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Not Much of a Murder Monday

What I've Finished Reading

I've just finished Murder on the Links for the second time, and it's just as bafflingly dull as it was the first time. I'm not at all sure why: it's got plenty of twists; there's an unofficial Detective Competition, Poirot is Poirot and Hastings is an idiot. There's no shortage of alarming discrepancies, dark secrets, and layer after layer of people shielding one another from justice. But I lost more time dozing off in the middle of chapters than actually reading.

No such complaint about The Mysterious Affair at Styles – it's just as energetic and suspenseful as Links is inexplicably boring.

Is it the pacing? Is it France? I don't know what happened with Links. Hastings acquires a girlfriend and she's pretty likable, though what she sees in Hastings is never made clear (he is a decent chap who enjoys a good breakfast and has Opinions About Women).


What I'm Reading Now

The Man in the Brown Suit begins unpromisingly with spies, but continues DELIGHTFULLY with a young first-person narrator, Anne “Anne the Adventuress” Beddingfeld, whose late father was “one of England's greatest living authorities on Primitive Man” and who finds herself, shortly after his death, alone in the world save for information pertaining to a suspicious subway accident and just enough money for a passage to South Africa. Some sort of shenanigans are building aboard the ship, but what? I hope it's not spies.

David Liss' A Conspiracy of Paper is narrated by its main character, Benjamin Weaver, a Jewish ex-boxer and persuader-of-all-trades in eighteenth-century London. So far it's mostly a research delivery system, but not a bad one. Weaver does a lot of rough things in this rough city, and his matter-of-fact narration (with occasional supplementary digression on why he prefers not to hit women) can be both awkward and disconcerting, but he has my attention.

What I Plan to Read Next

Poirot Investigates and Watson's Choice, followed by some books I bought at the Friends of the Library book sale.

Comments

( 11 comments — Leave a comment )
lost_spook
Oct. 10th, 2016 07:16 pm (UTC)
though what she sees in Hastings is never made clear (he is a decent chap who enjoys a good breakfast and has Opinions About Women).

Probably a case of she could and has done worse?

evelyn_b
Oct. 10th, 2016 10:50 pm (UTC)
No doubt! Hastings is basically a good egg, and who wants to be weighed down by a lot of brains all the time anyway? But does he really need to be having internal Mr. Darcy monologues every five minutes about how she's Really Not His Sort of People? my hypothesis is no.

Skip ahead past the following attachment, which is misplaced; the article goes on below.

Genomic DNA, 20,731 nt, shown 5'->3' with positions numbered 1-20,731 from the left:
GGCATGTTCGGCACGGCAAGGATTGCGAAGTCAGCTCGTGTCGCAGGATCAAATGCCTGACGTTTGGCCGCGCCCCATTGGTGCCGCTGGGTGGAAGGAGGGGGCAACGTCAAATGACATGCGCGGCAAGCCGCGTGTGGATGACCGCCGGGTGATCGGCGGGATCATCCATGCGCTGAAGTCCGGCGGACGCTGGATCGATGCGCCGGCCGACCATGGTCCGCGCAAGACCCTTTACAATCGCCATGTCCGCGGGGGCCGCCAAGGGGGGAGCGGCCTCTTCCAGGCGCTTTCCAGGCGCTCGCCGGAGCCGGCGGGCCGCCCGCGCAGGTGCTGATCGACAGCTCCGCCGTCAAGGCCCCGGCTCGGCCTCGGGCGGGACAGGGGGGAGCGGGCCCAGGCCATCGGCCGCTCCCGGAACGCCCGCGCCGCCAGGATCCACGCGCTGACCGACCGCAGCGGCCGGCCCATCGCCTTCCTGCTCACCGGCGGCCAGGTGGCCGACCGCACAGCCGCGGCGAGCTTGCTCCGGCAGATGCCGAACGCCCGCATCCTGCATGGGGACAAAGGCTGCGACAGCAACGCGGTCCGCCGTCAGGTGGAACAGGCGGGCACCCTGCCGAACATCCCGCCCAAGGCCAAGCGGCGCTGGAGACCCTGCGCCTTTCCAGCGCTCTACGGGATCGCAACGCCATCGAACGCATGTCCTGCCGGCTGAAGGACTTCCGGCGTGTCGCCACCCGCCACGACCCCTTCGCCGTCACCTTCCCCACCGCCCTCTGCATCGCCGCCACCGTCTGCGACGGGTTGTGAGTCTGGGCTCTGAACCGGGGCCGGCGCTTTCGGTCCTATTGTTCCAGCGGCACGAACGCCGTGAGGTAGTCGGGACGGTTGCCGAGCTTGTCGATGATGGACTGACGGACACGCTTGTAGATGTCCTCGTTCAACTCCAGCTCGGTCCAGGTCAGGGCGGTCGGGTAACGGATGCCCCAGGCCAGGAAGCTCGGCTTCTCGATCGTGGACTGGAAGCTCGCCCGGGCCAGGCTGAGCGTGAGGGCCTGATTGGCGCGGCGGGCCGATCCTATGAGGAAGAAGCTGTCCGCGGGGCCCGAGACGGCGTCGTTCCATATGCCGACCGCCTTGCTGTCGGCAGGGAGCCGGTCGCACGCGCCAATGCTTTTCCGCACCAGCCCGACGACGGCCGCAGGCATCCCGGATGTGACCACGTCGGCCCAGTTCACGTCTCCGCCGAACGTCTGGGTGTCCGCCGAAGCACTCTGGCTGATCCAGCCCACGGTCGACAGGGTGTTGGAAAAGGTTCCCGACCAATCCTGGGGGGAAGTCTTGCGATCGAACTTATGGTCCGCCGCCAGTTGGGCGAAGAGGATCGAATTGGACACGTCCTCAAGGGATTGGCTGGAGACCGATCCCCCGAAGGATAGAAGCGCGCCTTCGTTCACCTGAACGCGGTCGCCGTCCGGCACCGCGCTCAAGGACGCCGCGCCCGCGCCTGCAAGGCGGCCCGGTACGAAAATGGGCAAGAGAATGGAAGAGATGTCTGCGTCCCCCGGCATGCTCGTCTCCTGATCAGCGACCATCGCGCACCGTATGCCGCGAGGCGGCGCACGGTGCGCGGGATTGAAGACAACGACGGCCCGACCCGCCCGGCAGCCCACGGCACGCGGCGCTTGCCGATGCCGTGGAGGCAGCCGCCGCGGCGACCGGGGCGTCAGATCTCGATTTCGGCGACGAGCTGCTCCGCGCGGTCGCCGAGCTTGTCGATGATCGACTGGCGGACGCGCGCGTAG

But it sorts itself out in the end, and the parts where "Cinderella" appears are the least boring parts of the book, so I can't complain too much.
osprey_archer
Oct. 10th, 2016 07:46 pm (UTC)
Perhaps Hastings' girlfriend is also a breakfast aficionado? "We can travel the world and eat delightful breakfasts together," she thinks, visions of pancakes and black pudding dancing through her head and utterly distracting her from Hastings' exposition of his Opinions About Women.

I will have to put The Man in the Brown Suit on my super-long "someday I should get around to this" reading list! I've been meaning to give Christie another try and it sounds delightful.
evelyn_b
Oct. 10th, 2016 10:55 pm (UTC)
Actually, I'm not sure that breakfast ever comes up in this book! I know about Hasting's breakfast appreciation from elsewhere. But a shared love of breakfast is as good a bond as any and better than some.

I wouldn't be surprised if Hastings has Opinions on Women only because he has acquired the impression that he ought to; they don't seem to actually affect him very much except that every now and then he is required (by the statutes of his club or whatever) to say, "Of course, I'm old-fashioned like that; I think women ought to be womanly." I don't know if he has to mean anything by it.
a_phoenixdragon
Oct. 10th, 2016 08:43 pm (UTC)
*HUGS*
evelyn_b
Oct. 11th, 2016 02:56 pm (UTC)
This condemned dog needs a hug!
(Deleted comment)
evelyn_b
Oct. 11th, 2016 02:58 pm (UTC)
A spam comment! Does this mean I've arrived? Unfortunately, I think it just means that LJ is full of spambots.

Godspeed, gentle spammer. Good luck in your spamdeavors.
scripsi
Oct. 11th, 2016 07:02 pm (UTC)
I agree, Links is terribly boring. I've always enjoyed The Man in the Brown Suit, though, despite its silliness. :)
evelyn_b
Oct. 12th, 2016 01:41 pm (UTC)
But how? I mean, I don't understand why I was so bored both times. I like Poirot and Hastings and plucky acrobats and detective rivalries! I might be able to figure it out with some close reading, but I know that would just mean more involuntary naps. Oh, well.

The Man in the Brown Suit is a delight, and very silly. <3
sue_bursztynski
Oct. 13th, 2016 09:07 am (UTC)
I quite like Murder On The Links. Of course, Styles is exciting. It's the novel in which we get to meet Poirot for the first time. But if Hastings is Poirot's Watson, then it makes sense to let him have his own Mary. And she is a lot more interesting than the girl who wins Watson's love in The Sign Of The Four. It's Hastings's story, beginning and ending with him and his "Cinderella".
evelyn_b
Oct. 13th, 2016 02:26 pm (UTC)
I'm glad to hear a good word for Murder on the Links! I agree with you about Hastings, and I liked Cinderella - I'm just not sure why I kept falling asleep both times.
( 11 comments — Leave a comment )

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